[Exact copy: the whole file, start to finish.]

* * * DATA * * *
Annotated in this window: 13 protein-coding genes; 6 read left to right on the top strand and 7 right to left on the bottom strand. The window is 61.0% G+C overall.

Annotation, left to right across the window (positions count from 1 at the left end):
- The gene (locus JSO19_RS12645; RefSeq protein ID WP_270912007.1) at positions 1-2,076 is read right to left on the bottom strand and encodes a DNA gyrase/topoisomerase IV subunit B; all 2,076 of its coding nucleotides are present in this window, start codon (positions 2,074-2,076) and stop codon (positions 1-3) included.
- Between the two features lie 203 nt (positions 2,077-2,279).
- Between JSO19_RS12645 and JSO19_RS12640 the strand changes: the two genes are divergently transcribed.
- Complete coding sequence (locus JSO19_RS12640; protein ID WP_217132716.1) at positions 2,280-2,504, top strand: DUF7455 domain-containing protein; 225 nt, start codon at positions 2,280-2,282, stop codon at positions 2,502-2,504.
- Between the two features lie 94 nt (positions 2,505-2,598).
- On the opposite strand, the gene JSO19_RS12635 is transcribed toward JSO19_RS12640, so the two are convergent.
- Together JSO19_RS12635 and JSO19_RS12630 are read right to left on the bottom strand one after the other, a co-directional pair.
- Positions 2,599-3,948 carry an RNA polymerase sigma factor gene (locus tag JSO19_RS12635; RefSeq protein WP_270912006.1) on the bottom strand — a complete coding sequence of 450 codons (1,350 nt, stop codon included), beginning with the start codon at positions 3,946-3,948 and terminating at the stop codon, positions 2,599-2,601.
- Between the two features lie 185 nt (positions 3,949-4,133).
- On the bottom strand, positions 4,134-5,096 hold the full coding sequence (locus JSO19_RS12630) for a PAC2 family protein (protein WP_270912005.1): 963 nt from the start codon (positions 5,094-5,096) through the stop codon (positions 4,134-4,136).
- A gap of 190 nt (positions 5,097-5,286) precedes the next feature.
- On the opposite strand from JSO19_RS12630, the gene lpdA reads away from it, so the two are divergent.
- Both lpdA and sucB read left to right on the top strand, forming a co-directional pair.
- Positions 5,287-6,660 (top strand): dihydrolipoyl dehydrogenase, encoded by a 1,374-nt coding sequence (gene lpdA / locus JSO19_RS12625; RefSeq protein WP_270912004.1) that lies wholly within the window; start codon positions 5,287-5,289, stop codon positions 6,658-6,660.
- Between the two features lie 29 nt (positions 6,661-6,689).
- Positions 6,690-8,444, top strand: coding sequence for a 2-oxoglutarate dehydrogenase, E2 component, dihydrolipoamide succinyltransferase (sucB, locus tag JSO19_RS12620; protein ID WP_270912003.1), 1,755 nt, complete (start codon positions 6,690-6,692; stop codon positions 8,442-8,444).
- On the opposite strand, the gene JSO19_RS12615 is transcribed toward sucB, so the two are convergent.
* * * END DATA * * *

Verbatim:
Annotated in this window: 13 protein-coding genes; 6 read left to right on the top strand and 7 right to left on the bottom strand. The window is 61.0% G+C overall.

Annotation, left to right across the window (positions count from 1 at the left end):
- The gene (locus JSO19_RS12645; RefSeq protein ID WP_270912007.1) at positions 1-2,076 is read right to left on the bottom strand and encodes a DNA gyrase/topoisomerase IV subunit B; all 2,076 of its coding nucleotides are present in this window, start codon (positions 2,074-2,076) and stop codon (positions 1-3) included.
- Between the two features lie 203 nt (positions 2,077-2,279).
- Between JSO19_RS12645 and JSO19_RS12640 the strand changes: the two genes are divergently transcribed.
- Complete coding sequence (locus JSO19_RS12640; protein ID WP_217132716.1) at positions 2,280-2,504, top strand: DUF7455 domain-containing protein; 225 nt, start codon at positions 2,280-2,282, stop codon at positions 2,502-2,504.
- Between the two features lie 94 nt (positions 2,505-2,598).
- On the opposite strand, the gene JSO19_RS12635 is transcribed toward JSO19_RS12640, so the two are convergent.
- Together JSO19_RS12635 and JSO19_RS12630 are read right to left on the bottom strand one after the other, a co-directional pair.
- Positions 2,599-3,948 carry an RNA polymerase sigma factor gene (locus tag JSO19_RS12635; RefSeq protein WP_270912006.1) on the bottom strand — a complete coding sequence of 450 codons (1,350 nt, stop codon included), beginning with the start codon at positions 3,946-3,948 and terminating at the stop codon, positions 2,599-2,601.
- Between the two features lie 185 nt (positions 3,949-4,133).
- On the bottom strand, positions 4,134-5,096 hold the full coding sequence (locus JSO19_RS12630) for a PAC2 family protein (protein WP_270912005.1): 963 nt from the start codon (positions 5,094-5,096) through the stop codon (positions 4,134-4,136).
- A gap of 190 nt (positions 5,097-5,286) precedes the next feature.
- On the opposite strand from JSO19_RS12630, the gene lpdA reads away from it, so the two are divergent.
- Both lpdA and sucB read left to right on the top strand, forming a co-directional pair.
- Positions 5,287-6,660 (top strand): dihydrolipoyl dehydrogenase, encoded by a 1,374-nt coding sequence (gene lpdA / locus JSO19_RS12625; RefSeq protein WP_270912004.1) that lies wholly within the window; start codon positions 5,287-5,289, stop codon positions 6,658-6,660.
- Between the two features lie 29 nt (positions 6,661-6,689).
- Positions 6,690-8,444, top strand: coding sequence for a 2-oxoglutarate dehydrogenase, E2 component, dihydrolipoamide succinyltransferase (sucB, locus tag JSO19_RS12620; protein ID WP_270912003.1), 1,755 nt, complete (start codon positions 6,690-6,692; stop codon positions 8,442-8,444).
- On the opposite strand, the gene JSO19_RS12615 is transcribed toward sucB, so the two are convergent.